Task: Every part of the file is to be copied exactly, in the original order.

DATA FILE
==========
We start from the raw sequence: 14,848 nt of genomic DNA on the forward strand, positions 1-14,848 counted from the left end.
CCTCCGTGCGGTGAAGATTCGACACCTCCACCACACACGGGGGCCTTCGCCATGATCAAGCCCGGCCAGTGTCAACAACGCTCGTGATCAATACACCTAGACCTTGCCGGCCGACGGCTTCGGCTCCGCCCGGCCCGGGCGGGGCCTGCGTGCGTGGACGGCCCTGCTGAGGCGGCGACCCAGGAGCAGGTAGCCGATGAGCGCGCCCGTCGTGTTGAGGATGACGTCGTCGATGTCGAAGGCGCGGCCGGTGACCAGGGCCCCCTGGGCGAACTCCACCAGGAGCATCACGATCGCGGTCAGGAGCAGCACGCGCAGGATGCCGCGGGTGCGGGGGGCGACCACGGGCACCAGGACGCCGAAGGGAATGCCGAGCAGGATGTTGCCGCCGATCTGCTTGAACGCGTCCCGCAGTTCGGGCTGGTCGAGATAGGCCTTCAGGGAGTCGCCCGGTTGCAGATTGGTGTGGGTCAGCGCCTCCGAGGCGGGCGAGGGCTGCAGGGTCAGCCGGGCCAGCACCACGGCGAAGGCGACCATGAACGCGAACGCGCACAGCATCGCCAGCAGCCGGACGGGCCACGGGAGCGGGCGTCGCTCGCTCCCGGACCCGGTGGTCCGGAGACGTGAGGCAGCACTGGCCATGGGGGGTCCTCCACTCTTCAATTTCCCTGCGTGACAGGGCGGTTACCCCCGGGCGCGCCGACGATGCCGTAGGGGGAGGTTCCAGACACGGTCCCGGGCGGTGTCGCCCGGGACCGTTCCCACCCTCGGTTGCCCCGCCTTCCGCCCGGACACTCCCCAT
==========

We start from the raw sequence: 14,848 nt of genomic DNA on the forward strand, positions 1-14,848 counted from the left end.
CCTCCGTGCGGTGAAGATTCGACACCTCCACCACACACGGGGGCCTTCGCCATGATCAAGCCCGGCCAGTGTCAACAACGCTCGTGATCAATACACCTAGACCTTGCCGGCCGACGGCTTCGGCTCCGCCCGGCCCGGGCGGGGCCTGCGTGCGTGGACGGCCCTGCTGAGGCGGCGACCCAGGAGCAGGTAGCCGATGAGCGCGCCCGTCGTGTTGAGGATGACGTCGTCGATGTCGAAGGCGCGGCCGGTGACCAGGGCCCCCTGGGCGAACTCCACCAGGAGCATCACGATCGCGGTCAGGAGCAGCACGCGCAGGATGCCGCGGGTGCGGGGGGCGACCACGGGCACCAGGACGCCGAAGGGAATGCCGAGCAGGATGTTGCCGCCGATCTGCTTGAACGCGTCCCGCAGTTCGGGCTGGTCGAGATAGGCCTTCAGGGAGTCGCCCGGTTGCAGATTGGTGTGGGTCAGCGCCTCCGAGGCGGGCGAGGGCTGCAGGGTCAGCCGGGCCAGCACCACGGCGAAGGCGACCATGAACGCGAACGCGCACAGCATCGCCAGCAGCCGGACGGGCCACGGGAGCGGGCGTCGCTCGCTCCCGGACCCGGTGGTCCGGAGACGTGAGGCAGCACTGGCCATGGGGGGTCCTCCACTCTTCAATTTCCCTGCGTGACAGGGCGGTTACCCCCGGGCGCGCCGACGATGCCGTAGGGGGAGGTTCCAGACACGGTCCCGGGCGGTGTCGCCCGGGACCGTTCCCACCCTCGGTTGCCCCGCCTTCCGCCCGGACACTCCCCAT